What I Learned About Monthly Giving on My First Uber Ride
I have a confession to make: until this week, I had not yet used Uber. As a woman often traveling by myself, I always felt it a bit unnerving to get into some stranger’s unmarked car.
But when I was in Dallas recently, I had to try Uber as that’s what the hotel offered as the shuttle from the airport. They arranged it for me—and boom! Within a minute, I got my text message with the car’s plate information. So far so good. What I missed though was an earlier text with the name of the driver or the type of car.
You should know that even Dallas Love Field is a huge airport, and there are like hundreds of Uber cars looking to pick up passengers. So when someone shouted my name, I asked him about the plate number, as they were different. He mentioned he had a new car, so the plates hadn’t changed yet. I was a trusting soul. I got into the back seat, and we drove off.
Then I got another message from Uber saying that someone else was going to be picking me up. Hmm, odd. What was happening? That’s when I questioned the driver if we were going to my hotel. Turned out it was not the ride he had on his app… Fortunately, I had my hotel information handy, and we were able to get to my hotel quickly enough, so everything worked out well.
I tried calling or texting Uber about this, but unfortunately, that’s not possible. It’s all online. I must admit, it still makes me uncomfortable that there’s no way to alert a live person, so I’m still not totally sold on using a driver app just yet.
My second uber trip was going back from the hotel to the airport, and that worked out just fine. The driver mentioned that he usually doesn’t even know where he’s going until he swipes, so now I understand the confusion that happened the first time.
But what I learned from this experience is:
Verify the car. Verify the plates. Verify the driver. Verify the address where you’re going. And only then, get in the car because that’s when you’ll know you’ll reach your destination the fastest.
What does this have to do with monthly giving? Well. There are so many new apps. New online gift-processing options are popping up left and right.
Take a little extra time to verify that this new app is what you need. Verify that it integrates with your donor base. Verify the donor experience. Test it before you go live. Especially with monthly gifts, do commit to using the online processor for quite a while, so you don’t have to keep changing systems. Make your short list and figure out if this is the solution you want to go with. Make sure they have tech support available for whenever you have any questions about their giving solution. And remember, it’s all about the donor experience, so make sure that’s built into your considerations.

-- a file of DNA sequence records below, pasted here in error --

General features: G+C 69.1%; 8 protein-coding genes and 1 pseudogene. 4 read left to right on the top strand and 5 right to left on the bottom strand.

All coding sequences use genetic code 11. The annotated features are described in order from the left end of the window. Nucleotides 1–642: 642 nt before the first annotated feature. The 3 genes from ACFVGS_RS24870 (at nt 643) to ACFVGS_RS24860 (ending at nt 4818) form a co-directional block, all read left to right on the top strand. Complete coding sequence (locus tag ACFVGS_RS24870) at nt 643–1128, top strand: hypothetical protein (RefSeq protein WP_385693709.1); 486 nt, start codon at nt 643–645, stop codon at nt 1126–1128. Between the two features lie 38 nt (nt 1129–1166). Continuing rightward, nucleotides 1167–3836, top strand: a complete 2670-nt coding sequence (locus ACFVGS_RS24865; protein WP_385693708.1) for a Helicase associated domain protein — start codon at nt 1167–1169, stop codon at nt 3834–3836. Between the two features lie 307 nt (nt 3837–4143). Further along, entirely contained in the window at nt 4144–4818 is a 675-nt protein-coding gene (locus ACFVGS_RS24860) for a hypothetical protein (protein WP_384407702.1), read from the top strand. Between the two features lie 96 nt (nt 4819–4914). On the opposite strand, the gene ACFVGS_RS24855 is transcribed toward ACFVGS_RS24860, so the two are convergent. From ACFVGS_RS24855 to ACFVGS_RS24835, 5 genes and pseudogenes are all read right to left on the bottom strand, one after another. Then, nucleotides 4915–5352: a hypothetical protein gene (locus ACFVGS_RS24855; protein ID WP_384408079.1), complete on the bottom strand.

If the average donor and possible monthly donor is anything like me on my first Uber ride, make sure you include a clear phone number and you have a live body available to answer any questions the donor may have. Because this may very well be the very first time they’re clicking the “Give Monthly” or “Donate Now” button.
Make the donor “enjoy the ride,” without stress and you as the monthly donor “driver” will enjoy it just as much!
Erica Waasdorp is one of the leading experts on monthly giving. She is author of the book "Monthly Giving. The Sleeping Giant." She is the president of A Direct Solution, a company serving nonprofit organizations with fundraising and direct marketing needs, with a focus on monthly giving and appeals.
She just co-authored the "Monthly Giving Starter and Marketing Kit" with Donor Perfect, and she’s working on her next book called "Monthly Giving Made Easy." She regularly blogs and presents on fundraising, appeals and monthly giving—in person and through webinars. She is happy to answer any questions you may have about this great way of improving retention rates for your donors.
Erica has over 30 years of experience in nonprofits and direct response. She helped the nonprofits she works with raise millions of dollars through monthly giving programs. She is also very actively supports organizations with annual fund planning and execution, ranging from copywriting, creative, lists, print and mail execution.
When she’s not working or writing, Erica can be found on the golf course (she’s a straight shooter) or quietly reading a book. And if there’s an event with a live band, she and her husband, Patrick, can be found on the dance floor. She also loves watching British drama on PBS. Erica and Patrick have two step sons and cat, Mientje.
You can reach Erica at firstname.lastname@example.org or by phone at (508) 776-1224.